Toronto city council overturns tobogganing ban

Coun. Brad Bradford worked to remove the bans, after many expressed disagreement

Toronto tobogganing ban sign in the city, near an intersection. Green tape covers some of the sign.
Toronto tobogganing ban sign marked with green tape. 

Coun. Brad Bradford, supported by Toronto Mayor Olivia Chow, has helped return tobogganing to Toronto hills.

In early January, Toronto city staff planted new signs prohibiting tobogganing at 45 different hills. This caused outrage among Torontonians, promoting a “no-fun” reputation for the city.

“We say we want to be a family-friendly city. We say we are a winter city. It is a quintessential Canadian experience so staff got it wrong on this one with the unilateral ban, and I am going to fix it,” Bradford said in an interview at city hall.

Toronto City Council passed a motion to overturn the ban on Feb. 7, with 23 councillors in favour and one opposed.

“This is why people get cynical of local government, because we waste time and energy and resources trying to bubble wrap our kids,” Bradford said.

“Keep in mind, this is the same local government that tried to ban street hockey. This is the same local government that tried to put cats on leashes.”

Bradford says he has only heard positive responses to the removal of tobogganing bans.

He believes that parents should be allowed to let their kids engage in moderate risky play, and that they should have the freedom to make their own choices when it comes to tobogganing.

Toronto resident Bonita Saunders, a 40-year-old Pilates instructor, agrees. During a recent visit to East Lynn Park, she said she supports activities with some level of risk involved, such tobogganing and jungle gym.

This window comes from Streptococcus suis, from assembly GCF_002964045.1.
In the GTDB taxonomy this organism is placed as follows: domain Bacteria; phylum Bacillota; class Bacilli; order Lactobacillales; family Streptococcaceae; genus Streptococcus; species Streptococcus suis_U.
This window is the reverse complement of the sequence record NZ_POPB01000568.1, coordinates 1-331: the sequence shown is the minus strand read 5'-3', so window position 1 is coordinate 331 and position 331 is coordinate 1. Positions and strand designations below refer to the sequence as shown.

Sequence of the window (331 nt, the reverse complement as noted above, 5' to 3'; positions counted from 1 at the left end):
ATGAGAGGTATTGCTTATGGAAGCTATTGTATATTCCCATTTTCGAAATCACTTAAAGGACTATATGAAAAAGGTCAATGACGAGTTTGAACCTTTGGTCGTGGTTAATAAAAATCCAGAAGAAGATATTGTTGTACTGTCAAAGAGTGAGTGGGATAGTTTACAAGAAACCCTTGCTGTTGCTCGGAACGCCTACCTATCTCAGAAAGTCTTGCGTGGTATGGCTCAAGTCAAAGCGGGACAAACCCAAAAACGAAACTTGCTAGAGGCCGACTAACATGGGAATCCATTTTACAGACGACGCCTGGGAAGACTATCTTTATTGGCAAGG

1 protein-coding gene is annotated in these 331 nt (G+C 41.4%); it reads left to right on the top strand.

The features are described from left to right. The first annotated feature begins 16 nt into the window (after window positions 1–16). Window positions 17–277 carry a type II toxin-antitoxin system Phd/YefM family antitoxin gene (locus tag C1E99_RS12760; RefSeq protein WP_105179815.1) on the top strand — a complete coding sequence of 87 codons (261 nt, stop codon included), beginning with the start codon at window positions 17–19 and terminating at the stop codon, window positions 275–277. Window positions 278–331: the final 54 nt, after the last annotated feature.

“It’s how you get stronger,” she said. “I enjoy watching the kids going down the hill close to my place, and I would love to be able to try it.”

While some councillors suggested delaying the motion, Bradford was persistent on making the change immediately.

Read more from the Toronto Observer:

Paula Fletcher, councillor for Toronto-Danforth, also spoke in support of overturning the ban during city council.

She compared it to the fishing bans on Toronto’s waterfront in 2012. In the three years prior, there have only been seven complaints about fishing rods on the waterfront. Many fishermen thought it was unreasonable.

The city plans to replace the current signs with ones advising citizens of the risks associated with tobogganing on hills.

“I think we all understand how important this is to our communities, and sometimes, as city council and elected officials, we need to stand up and really advocate hard for our communities,” Bradford said.

“At the end of the day, I want to make sure our communities are places for families, where people can have fun, and have access to the outdoors in a safe and accessible way. We’re going to get there with this.”

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Posted: Feb 24 2024 3:25 pm
Filed under: News

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Christian Zdravko
The Big Chris here. I love music, shows, movies, video games, and learning about the world around me.